If you listened to the end, however, you know that their relationship advice was on the comical side. For example, Tony said that while he believes in compromising, sometimes you just have to stand your ground. Jill, on the other hand, urged listeners to offer compromises to their partners, but said that if they don’t take it, then “Oh well.”
The two still have other tips to offer if you and your partner are trying to agree on something.
Here are Jill’s tips:
Listen, listen, listen
Don’t be afraid to state why you don’t agree, but say it with love.
Empathize with your partner. If you put yourself in the other’s shoes, you may view the situation differently.
Here are Tony’s tips:
At least try to compromise, if you are in a relationship
Try to understand your partner’s concern
Remember who you are. Do you feel like a piece of yourself would die if you gave up something you love doing? If so, that’s the time to stand your ground, but don’t let it destroy your relationship. Keep loving each other.
Have you tried any of these tips? What is your process for compromising? Leave your comments.
In this podcast, Tony and Jill agreed on their relationship advice: Respect the other’s stuff and boundaries. Don’t just automatically throw things away.
Whew! Now that we got that straight, let’s review Jill’s advice on how to gain or maintain a healthy relationship:
Keep your identity. Often when people get into relationships, they stop being who they are. Don’t do that. It’s fine, of course, to act as one and do things as a couple , but if you don’t have all the same interests, that’s acceptable, too.
Allow yourself some space from each other every now and then. For example, Tony has the basement to go to without Jill following him there. As you heard in the podcast, Jill’s working on getting her own creative space, too.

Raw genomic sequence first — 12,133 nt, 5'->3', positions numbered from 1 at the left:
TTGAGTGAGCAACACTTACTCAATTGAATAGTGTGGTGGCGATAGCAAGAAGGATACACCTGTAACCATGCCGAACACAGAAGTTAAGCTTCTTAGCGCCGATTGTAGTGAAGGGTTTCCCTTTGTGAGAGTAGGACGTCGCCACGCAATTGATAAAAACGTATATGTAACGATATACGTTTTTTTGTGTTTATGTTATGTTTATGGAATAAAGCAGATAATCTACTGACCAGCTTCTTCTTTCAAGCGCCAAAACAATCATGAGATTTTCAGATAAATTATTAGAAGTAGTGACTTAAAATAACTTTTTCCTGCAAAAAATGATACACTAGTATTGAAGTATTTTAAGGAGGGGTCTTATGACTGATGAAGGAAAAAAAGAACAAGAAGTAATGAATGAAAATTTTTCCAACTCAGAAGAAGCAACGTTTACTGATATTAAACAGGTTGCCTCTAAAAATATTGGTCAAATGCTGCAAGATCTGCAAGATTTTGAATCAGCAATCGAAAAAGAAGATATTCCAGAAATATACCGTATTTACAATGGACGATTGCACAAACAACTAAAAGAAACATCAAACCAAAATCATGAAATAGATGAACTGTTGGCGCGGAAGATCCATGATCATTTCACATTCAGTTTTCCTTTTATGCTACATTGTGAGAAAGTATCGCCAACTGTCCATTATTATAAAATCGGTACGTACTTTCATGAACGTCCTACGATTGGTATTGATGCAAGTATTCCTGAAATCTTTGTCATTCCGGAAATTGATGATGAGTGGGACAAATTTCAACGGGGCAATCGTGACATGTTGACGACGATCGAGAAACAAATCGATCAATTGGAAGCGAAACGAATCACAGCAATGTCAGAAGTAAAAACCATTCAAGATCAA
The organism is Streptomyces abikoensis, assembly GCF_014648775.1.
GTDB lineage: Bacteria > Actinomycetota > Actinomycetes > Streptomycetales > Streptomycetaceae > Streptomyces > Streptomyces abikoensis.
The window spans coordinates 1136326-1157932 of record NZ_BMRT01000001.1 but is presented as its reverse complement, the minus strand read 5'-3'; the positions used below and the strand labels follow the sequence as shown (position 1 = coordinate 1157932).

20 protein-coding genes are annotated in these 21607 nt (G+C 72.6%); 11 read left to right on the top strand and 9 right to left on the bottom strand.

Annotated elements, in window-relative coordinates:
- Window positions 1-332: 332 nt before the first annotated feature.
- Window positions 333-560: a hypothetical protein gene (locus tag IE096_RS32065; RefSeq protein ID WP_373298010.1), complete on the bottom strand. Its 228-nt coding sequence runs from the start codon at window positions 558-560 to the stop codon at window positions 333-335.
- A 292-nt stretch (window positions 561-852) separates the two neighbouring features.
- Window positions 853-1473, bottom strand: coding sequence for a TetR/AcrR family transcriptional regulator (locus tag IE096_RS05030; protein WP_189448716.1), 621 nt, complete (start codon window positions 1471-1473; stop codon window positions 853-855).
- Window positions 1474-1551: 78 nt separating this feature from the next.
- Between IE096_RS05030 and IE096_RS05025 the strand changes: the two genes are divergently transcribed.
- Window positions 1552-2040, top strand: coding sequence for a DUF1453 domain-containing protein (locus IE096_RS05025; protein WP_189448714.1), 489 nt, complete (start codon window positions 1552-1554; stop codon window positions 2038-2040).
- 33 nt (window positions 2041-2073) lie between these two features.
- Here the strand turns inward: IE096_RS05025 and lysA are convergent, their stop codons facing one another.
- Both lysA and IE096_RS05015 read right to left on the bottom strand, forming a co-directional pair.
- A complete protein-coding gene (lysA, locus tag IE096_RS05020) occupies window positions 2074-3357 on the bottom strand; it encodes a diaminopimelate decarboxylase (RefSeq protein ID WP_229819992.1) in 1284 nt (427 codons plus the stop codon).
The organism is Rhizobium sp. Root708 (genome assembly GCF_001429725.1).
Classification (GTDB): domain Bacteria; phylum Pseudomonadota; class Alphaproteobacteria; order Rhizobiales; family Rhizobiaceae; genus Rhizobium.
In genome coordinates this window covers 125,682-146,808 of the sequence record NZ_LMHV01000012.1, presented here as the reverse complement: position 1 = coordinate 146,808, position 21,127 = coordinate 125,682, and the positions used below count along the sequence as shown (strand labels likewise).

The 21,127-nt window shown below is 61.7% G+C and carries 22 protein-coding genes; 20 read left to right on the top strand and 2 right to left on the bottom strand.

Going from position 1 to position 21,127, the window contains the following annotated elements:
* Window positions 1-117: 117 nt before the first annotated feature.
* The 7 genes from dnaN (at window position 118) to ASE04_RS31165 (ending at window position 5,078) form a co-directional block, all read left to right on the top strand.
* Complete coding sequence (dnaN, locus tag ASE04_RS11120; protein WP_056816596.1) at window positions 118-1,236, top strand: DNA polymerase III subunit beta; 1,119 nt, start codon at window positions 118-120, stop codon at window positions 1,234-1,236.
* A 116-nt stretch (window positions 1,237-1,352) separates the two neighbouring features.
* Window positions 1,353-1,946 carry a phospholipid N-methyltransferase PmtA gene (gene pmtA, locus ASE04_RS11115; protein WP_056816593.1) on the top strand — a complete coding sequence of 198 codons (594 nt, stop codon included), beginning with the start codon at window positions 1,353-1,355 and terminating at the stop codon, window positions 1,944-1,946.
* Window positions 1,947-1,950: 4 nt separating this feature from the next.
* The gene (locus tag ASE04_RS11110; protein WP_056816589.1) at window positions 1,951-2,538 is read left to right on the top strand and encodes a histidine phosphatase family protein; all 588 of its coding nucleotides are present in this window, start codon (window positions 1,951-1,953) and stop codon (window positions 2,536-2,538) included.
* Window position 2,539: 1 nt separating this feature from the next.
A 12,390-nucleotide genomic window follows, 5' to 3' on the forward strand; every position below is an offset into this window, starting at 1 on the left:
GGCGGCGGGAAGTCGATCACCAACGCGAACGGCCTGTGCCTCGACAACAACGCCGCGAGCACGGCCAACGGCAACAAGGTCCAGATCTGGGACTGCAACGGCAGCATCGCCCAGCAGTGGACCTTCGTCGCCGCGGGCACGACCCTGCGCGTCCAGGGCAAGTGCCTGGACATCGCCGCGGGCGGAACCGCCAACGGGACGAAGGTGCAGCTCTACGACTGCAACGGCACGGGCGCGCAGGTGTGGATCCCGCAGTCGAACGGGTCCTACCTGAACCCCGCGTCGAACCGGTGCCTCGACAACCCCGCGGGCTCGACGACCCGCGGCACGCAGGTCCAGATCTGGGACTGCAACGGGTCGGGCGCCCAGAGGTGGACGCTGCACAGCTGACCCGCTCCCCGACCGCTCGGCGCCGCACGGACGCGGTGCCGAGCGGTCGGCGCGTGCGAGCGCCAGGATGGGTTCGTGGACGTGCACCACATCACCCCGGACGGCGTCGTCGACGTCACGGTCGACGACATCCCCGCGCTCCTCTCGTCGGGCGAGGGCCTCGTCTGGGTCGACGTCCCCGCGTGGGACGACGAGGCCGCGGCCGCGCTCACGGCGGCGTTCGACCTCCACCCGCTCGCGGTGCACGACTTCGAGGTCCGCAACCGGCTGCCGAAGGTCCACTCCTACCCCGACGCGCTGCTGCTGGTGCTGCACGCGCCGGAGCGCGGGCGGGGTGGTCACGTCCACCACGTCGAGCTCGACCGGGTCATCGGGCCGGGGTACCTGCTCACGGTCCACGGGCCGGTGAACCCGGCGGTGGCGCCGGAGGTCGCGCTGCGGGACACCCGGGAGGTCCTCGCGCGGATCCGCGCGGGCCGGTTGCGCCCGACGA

Make it a priority each day to spend time together in the same room. That’s what we do each evening before bedtime.
Tony has some suggestions as well:
Remember that you and your partner are both individuals. Respect them, their space, and their belongings.
Do not get angry just because they placed their things some place that you wouldn’t. Instead, calmly talk about it. You’ll likely compromise, which means a win-win situation.
If it looks like your partner is becoming a hoarder, seek professional help.
Does your partner have a problem with respecting boundaries and/or your things? What do you do about it? Leave us your comments.
In this podcast, Tony and Jill had a first: Tony actually admitted that Jill was right! They both even gave the same advice to just stop saying or doing something that the other person in your relationship doesn’t like.
Both have other relationship advice. Here are Tony’s tips:
If you are married, do the type of things you did with your partner when you were dating. You might find that you enjoy it even more now, than when you were dating.
Keep your relationship fresh and fun.
Remember that what is most important is their happiness and yours.
Here are Jill’s suggestions:
Don’t be afraid to speak up if your partner is saying something that bothers you. You don’t have to yell or scream, but don’t let it fester.
Give the person a chance to explain what they meant by what they said. You may have misunderstood.
If it is a misunderstanding, laugh about it together later. It will make you both realize that not everything is a battle and how far you’ve grown as a couple together.
Do you agree with any of these tips? What do you do when your loved one says something you don’t like? Leave your comments.
In our podcast, Tony advised those of you who feel a need to talk to people to do it with positivity; do not insert negativity into it at all. Jill agreed with that, but suggested that the best way to do that is to stay out of other people’s business anyway.